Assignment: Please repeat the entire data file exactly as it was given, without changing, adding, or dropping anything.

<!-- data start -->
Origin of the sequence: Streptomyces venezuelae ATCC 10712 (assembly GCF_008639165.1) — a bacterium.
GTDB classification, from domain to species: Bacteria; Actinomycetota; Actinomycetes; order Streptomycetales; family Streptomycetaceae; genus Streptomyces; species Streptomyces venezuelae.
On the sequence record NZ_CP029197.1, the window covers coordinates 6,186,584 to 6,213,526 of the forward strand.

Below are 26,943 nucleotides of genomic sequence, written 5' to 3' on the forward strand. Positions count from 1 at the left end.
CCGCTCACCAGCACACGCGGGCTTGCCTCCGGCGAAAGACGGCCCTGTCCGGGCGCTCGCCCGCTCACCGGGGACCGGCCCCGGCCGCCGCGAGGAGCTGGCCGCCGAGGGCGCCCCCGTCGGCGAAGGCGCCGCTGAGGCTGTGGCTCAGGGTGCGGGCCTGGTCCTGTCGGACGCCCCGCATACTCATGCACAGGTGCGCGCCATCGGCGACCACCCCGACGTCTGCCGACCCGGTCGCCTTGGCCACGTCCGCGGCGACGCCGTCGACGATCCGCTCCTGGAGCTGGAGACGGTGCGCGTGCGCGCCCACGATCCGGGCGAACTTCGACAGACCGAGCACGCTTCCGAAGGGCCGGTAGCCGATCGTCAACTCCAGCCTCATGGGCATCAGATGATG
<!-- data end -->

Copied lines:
Origin of the sequence: Streptomyces venezuelae ATCC 10712 (assembly GCF_008639165.1) — a bacterium.
GTDB classification, from domain to species: Bacteria; Actinomycetota; Actinomycetes; order Streptomycetales; family Streptomycetaceae; genus Streptomyces; species Streptomyces venezuelae.
On the sequence record NZ_CP029197.1, the window covers coordinates 6,186,584 to 6,213,526 of the forward strand.

Below are 26,943 nucleotides of genomic sequence, written 5' to 3' on the forward strand. Positions count from 1 at the left end.
CCGCTCACCAGCACACGCGGGCTTGCCTCCGGCGAAAGACGGCCCTGTCCGGGCGCTCGCCCGCTCACCGGGGACCGGCCCCGGCCGCCGCGAGGAGCTGGCCGCCGAGGGCGCCCCCGTCGGCGAAGGCGCCGCTGAGGCTGTGGCTCAGGGTGCGGGCCTGGTCCTGTCGGACGCCCCGCATACTCATGCACAGGTGCGCGCCATCGGCGACCACCCCGACGTCTGCCGACCCGGTCGCCTTGGCCACGTCCGCGGCGACGCCGTCGACGATCCGCTCCTGGAGCTGGAGACGGTGCGCGTGCGCGCCCACGATCCGGGCGAACTTCGACAGACCGAGCACGCTTCCGAAGGGCCGGTAGCCGATCGTCAACTCCAGCCTCATGGGCATCAGATGATG